How Does Grief Affect a Child

Just like adults, children react to death in various ways. This could be influenced by a myriad of factors such as their age, gender, relationship with the one who died, family circumstances, personality, development stage, amount of support given to them, earlier experiences, and how the others around them are grieving. 

Always remember that grief is a natural response to a loss, and losing the person you love is complicated. It is even harder for kids who don’t have the emotional maturity, depth of experience, and ingrained wisdom to handle such trying times. Grief has no time table, so you must always be ready to reassure your children and give them comfort. 

Grief in Small Children

Babies and toddlers may not be able to speak, but they are also intuitive human beings that can feel the suffering of their parents. They may not be capable of saying they missed their grandma, who passed away, but they somehow know when their parents are in turmoil. They can pick up on your distress and anxiety so that they may remain pensive, serious, and even anxious. 

When your babies and young toddler cry and seek attention, don’t forget to give them lots of cuddles. They also sense the loss and may see to want to be with the one who is now gone. They can be irritable, too, with more crying bouts. Some tend to be more clingy because they feel insecure. Don’t be surprised if your young kids lose weight during the grieving process.

To help your very young kids, try to stick to your routine. When possible, continue to engage in healthy activities. Give more hugs and cuddles; it is okay for you to cry together. You must be mindful of your tone and demeanor when you are around your kids. Speak gently and calmly so they won’t feel insecure. It will also help if you give them a new cuddle toy or special blanket to keep them calm.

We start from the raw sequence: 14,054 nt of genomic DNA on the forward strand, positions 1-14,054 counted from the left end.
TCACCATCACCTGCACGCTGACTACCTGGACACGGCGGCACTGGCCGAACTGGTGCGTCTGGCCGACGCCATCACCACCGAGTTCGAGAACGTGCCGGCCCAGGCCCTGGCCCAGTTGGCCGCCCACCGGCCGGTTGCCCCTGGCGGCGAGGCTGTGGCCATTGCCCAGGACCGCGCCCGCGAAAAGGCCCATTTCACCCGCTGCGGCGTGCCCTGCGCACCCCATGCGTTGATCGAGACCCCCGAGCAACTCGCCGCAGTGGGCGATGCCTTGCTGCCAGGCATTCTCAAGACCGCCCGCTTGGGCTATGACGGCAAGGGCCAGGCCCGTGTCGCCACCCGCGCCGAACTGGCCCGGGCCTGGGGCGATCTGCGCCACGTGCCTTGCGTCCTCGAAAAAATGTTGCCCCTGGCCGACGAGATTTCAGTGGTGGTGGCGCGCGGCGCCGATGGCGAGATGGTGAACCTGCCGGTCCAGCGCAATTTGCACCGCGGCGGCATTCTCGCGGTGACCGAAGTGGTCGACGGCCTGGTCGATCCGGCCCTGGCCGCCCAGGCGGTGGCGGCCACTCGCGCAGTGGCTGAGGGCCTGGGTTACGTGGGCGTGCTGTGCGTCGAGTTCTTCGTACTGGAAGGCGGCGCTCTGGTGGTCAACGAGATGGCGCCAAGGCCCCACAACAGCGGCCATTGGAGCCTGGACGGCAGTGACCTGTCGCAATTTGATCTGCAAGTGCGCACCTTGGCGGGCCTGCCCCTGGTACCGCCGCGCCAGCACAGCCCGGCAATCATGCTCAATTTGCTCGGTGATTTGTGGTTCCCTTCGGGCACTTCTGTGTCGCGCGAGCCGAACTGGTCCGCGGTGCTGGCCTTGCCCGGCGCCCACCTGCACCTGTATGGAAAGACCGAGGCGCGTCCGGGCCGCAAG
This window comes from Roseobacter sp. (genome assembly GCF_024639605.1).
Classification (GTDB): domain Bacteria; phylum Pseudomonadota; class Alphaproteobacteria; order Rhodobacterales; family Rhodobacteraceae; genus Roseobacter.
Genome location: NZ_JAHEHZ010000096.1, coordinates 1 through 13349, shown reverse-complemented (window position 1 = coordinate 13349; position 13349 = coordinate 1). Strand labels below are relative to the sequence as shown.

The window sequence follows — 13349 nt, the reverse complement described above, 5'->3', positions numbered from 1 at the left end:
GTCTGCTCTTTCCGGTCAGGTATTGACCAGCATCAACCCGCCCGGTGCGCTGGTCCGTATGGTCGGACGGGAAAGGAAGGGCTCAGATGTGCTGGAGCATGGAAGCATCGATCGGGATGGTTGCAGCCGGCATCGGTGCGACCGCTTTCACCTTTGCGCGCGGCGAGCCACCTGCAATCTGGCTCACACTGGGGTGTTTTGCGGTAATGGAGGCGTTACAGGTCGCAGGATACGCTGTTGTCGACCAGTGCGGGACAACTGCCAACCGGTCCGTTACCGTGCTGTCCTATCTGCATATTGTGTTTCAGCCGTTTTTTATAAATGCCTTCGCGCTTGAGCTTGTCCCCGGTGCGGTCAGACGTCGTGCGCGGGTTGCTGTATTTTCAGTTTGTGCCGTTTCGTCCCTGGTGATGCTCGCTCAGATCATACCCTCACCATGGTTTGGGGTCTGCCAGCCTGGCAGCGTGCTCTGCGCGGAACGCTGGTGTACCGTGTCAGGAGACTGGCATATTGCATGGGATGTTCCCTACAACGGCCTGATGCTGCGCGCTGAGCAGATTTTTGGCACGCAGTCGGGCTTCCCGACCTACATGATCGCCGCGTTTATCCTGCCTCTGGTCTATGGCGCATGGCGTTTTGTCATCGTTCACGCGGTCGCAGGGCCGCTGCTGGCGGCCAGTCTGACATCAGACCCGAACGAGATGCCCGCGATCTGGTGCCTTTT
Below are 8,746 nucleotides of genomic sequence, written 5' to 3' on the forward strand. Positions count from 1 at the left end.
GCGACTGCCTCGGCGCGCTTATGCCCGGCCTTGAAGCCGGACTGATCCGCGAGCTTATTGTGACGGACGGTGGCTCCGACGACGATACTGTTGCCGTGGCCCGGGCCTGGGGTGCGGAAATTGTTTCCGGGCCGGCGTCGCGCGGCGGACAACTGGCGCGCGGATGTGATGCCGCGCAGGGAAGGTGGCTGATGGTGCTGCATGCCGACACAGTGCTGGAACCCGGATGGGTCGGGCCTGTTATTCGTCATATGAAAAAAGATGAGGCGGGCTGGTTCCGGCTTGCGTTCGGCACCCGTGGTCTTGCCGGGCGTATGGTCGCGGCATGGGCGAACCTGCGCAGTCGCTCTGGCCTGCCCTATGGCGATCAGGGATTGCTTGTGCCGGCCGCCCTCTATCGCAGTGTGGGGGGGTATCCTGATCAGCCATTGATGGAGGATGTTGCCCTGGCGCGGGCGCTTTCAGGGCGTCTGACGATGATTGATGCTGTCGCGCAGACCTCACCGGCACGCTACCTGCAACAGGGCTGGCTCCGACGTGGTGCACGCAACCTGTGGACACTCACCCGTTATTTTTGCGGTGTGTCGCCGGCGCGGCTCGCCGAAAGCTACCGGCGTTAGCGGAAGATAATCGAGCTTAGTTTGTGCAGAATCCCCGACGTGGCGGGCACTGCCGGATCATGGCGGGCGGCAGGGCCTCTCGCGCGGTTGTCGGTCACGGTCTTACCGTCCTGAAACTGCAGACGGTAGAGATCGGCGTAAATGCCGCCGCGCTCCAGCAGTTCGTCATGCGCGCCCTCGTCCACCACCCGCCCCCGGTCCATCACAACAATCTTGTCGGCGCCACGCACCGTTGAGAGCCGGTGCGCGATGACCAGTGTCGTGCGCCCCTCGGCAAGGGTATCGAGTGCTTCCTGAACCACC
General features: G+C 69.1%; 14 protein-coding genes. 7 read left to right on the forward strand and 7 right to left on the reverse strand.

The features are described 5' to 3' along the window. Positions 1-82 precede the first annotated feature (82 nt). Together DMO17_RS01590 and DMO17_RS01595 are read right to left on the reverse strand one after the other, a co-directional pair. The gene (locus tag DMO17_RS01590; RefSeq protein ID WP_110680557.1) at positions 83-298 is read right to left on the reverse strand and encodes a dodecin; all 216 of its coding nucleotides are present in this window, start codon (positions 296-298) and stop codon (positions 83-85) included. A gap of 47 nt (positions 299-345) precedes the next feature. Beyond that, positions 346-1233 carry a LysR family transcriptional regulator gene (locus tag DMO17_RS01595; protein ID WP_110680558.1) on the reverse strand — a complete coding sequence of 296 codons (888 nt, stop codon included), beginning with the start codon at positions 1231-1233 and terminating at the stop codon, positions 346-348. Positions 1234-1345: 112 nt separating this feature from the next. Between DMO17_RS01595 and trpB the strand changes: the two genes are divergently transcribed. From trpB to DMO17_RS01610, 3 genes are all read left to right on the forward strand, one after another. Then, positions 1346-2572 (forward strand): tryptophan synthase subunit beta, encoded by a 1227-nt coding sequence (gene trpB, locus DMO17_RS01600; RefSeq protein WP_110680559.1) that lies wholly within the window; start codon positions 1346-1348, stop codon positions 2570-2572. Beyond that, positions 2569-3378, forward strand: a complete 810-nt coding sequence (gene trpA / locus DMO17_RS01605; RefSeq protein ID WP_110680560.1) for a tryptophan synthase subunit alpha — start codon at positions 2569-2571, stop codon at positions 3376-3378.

Grieving Preschoolers

Preschool kids may be busy playing and continuing with their daily routines. However, this doesn’t mean they are not aware that someone they loved has passed away. They know that you are planning a funeral. This age is also the imaginative age, so some may inadvertently believe that the person who is gone will come back, just the way they see it in cartoons. Denial is totally normal, so you may need to prepare some simple explanations. 

Kids who are very closed to the deceased will feel insecure and frightened. It is usual for them to cry and to ask questions about what happened. It is not uncommon to have regression in some of their progress, like wetting the bed, wanting a pacifier, or being more clingy, because the loss disrupted their routine. You must be extra patient to help them deal with these dark emotions.

Assure your preschoolers that they are safe. You can begin explaining how death is a part of life by using nature-based examples like the changing seasons and how plants whither. Assuage their fears with lots of hugs and kisses. Encourage them to play with other kids to help them cope. Some also like to engage in the arts to ease the trauma.